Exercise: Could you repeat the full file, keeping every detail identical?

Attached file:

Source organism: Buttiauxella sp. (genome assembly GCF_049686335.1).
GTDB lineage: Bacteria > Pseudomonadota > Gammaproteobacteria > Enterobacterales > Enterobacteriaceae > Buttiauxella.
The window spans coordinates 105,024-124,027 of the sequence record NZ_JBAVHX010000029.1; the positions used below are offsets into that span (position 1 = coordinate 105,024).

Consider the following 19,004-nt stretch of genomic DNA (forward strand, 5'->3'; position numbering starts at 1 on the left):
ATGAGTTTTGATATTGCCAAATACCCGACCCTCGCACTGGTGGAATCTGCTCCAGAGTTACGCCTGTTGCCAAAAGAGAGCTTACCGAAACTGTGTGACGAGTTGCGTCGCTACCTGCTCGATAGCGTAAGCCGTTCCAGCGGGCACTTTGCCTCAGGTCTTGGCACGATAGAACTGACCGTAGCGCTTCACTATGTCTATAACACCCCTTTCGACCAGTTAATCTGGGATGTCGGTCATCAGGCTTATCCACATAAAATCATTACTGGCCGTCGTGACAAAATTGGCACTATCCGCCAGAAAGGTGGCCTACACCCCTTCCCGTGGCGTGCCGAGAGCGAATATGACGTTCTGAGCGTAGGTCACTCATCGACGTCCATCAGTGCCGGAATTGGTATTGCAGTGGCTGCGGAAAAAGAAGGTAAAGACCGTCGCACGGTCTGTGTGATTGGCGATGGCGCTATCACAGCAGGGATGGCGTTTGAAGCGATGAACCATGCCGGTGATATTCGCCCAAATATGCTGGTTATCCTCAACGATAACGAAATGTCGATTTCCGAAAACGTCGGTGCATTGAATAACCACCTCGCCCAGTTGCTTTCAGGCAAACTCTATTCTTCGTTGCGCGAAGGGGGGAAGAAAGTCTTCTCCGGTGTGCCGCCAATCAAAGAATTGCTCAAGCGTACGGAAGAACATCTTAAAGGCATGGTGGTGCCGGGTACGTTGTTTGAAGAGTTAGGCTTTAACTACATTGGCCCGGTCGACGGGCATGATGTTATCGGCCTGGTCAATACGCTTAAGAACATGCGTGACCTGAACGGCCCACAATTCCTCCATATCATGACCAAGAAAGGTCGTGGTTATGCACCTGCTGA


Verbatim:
Source organism: Buttiauxella sp. (genome assembly GCF_049686335.1).
GTDB lineage: Bacteria > Pseudomonadota > Gammaproteobacteria > Enterobacterales > Enterobacteriaceae > Buttiauxella.
The window spans coordinates 105,024-124,027 of the sequence record NZ_JBAVHX010000029.1; the positions used below are offsets into that span (position 1 = coordinate 105,024).

Consider the following 19,004-nt stretch of genomic DNA (forward strand, 5'->3'; position numbering starts at 1 on the left):
ATGAGTTTTGATATTGCCAAATACCCGACCCTCGCACTGGTGGAATCTGCTCCAGAGTTACGCCTGTTGCCAAAAGAGAGCTTACCGAAACTGTGTGACGAGTTGCGTCGCTACCTGCTCGATAGCGTAAGCCGTTCCAGCGGGCACTTTGCCTCAGGTCTTGGCACGATAGAACTGACCGTAGCGCTTCACTATGTCTATAACACCCCTTTCGACCAGTTAATCTGGGATGTCGGTCATCAGGCTTATCCACATAAAATCATTACTGGCCGTCGTGACAAAATTGGCACTATCCGCCAGAAAGGTGGCCTACACCCCTTCCCGTGGCGTGCCGAGAGCGAATATGACGTTCTGAGCGTAGGTCACTCATCGACGTCCATCAGTGCCGGAATTGGTATTGCAGTGGCTGCGGAAAAAGAAGGTAAAGACCGTCGCACGGTCTGTGTGATTGGCGATGGCGCTATCACAGCAGGGATGGCGTTTGAAGCGATGAACCATGCCGGTGATATTCGCCCAAATATGCTGGTTATCCTCAACGATAACGAAATGTCGATTTCCGAAAACGTCGGTGCATTGAATAACCACCTCGCCCAGTTGCTTTCAGGCAAACTCTATTCTTCGTTGCGCGAAGGGGGGAAGAAAGTCTTCTCCGGTGTGCCGCCAATCAAAGAATTGCTCAAGCGTACGGAAGAACATCTTAAAGGCATGGTGGTGCCGGGTACGTTGTTTGAAGAGTTAGGCTTTAACTACATTGGCCCGGTCGACGGGCATGATGTTATCGGCCTGGTCAATACGCTTAAGAACATGCGTGACCTGAACGGCCCACAATTCCTCCATATCATGACCAAGAAAGGTCGTGGTTATGCACCTGCTGA